Andrew introduced us to Rex, a configuration management tool. It is similar to Ansible in that you “push” changes to end-nodes (using, SSH, for example) rather than pulling changes from a master server using an agent. Rex is Perl-based which means you can easily leverage existing Perl modules to use in your Rex configuration which is held in “Rexfiles” – similar to Makefiles and installation is as easy as installing the “Rex” module from CPAN. He also took us through some of the other features such as grouping, transaction support (with rollbacks) and referencing external configuration management databases.

Kenneth MacDonald “Kerberos – Protocol and Practice”

Kenneth opened the talk with an overview of Kerberos and a glossary of common terms before giving us a quick run through about how they’re using Kerberos at Edinburgh University and some statistics on their current infrastructure. This was followed by an entertaining physical demonstration of a typical Kerberos session initiation that involved several volunteers passing around envelopes, padlocks and keys that helped to visualise the process.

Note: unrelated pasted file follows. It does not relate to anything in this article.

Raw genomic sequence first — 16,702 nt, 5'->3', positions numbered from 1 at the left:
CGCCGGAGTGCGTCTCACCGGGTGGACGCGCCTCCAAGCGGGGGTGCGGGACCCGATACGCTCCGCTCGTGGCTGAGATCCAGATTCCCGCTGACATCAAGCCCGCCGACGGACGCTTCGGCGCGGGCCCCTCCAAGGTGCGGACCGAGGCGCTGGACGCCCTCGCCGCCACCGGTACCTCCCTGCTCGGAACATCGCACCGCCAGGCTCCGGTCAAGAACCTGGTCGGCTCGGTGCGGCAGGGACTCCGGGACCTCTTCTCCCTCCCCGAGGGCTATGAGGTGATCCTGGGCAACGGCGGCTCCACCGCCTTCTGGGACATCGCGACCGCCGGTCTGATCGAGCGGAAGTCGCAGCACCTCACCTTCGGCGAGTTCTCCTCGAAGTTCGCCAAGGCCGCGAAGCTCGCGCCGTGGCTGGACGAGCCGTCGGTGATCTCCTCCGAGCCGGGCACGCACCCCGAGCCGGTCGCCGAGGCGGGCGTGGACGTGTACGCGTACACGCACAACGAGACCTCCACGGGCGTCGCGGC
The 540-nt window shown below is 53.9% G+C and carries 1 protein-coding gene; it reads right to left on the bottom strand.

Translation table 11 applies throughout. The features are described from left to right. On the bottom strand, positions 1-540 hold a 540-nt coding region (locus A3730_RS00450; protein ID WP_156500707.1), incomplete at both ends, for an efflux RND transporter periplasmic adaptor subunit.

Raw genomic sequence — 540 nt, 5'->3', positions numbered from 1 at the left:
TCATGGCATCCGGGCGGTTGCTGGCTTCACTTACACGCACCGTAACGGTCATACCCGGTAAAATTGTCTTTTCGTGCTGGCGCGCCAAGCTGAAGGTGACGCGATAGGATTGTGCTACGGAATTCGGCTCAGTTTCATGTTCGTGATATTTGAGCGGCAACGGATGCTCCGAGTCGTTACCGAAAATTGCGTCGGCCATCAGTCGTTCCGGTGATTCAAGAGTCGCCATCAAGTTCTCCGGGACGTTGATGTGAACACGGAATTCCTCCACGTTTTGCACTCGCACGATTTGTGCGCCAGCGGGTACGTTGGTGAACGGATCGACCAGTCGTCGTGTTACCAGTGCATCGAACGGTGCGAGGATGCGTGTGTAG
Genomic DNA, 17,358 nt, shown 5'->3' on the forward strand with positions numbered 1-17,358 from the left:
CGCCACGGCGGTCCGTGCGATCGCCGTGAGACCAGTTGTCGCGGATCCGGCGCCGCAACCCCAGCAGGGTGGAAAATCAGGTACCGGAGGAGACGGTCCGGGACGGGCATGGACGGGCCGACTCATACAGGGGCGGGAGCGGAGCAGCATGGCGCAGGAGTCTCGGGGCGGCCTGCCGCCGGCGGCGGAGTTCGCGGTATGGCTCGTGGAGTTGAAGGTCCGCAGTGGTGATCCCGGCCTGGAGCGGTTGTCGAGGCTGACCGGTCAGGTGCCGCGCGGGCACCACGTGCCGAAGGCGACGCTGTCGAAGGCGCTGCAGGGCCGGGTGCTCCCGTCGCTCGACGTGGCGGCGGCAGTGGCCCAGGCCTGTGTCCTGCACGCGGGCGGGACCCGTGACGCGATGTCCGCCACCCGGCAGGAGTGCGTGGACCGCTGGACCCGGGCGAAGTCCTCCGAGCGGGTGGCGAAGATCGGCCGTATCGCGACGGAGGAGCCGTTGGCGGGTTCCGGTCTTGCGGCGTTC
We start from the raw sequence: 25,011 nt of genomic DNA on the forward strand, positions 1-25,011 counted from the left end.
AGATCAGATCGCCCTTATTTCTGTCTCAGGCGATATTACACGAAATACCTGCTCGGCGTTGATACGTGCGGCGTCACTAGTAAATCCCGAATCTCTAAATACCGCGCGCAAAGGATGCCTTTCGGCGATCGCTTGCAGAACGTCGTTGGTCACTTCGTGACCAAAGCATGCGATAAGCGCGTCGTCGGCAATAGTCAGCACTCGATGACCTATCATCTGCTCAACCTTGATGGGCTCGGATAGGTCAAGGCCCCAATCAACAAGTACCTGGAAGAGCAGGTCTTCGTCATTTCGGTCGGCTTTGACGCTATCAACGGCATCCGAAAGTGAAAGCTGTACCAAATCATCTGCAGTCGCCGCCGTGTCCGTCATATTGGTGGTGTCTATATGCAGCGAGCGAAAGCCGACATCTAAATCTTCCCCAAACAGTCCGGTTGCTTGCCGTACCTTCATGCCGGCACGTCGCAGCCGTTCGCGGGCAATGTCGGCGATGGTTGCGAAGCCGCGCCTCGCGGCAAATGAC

The conference was closed with raffles for prizes from the attending sponsors and a closing speech from the FLOSS UK chairman. I personally thought this year’s event was particularly well organised and in a city that’s always interesting to visit. I highly recommend the FLOSS Spring conferences to anyone who’s interested in the operational/infrastructural side of open source software and meeting folk with similar interests.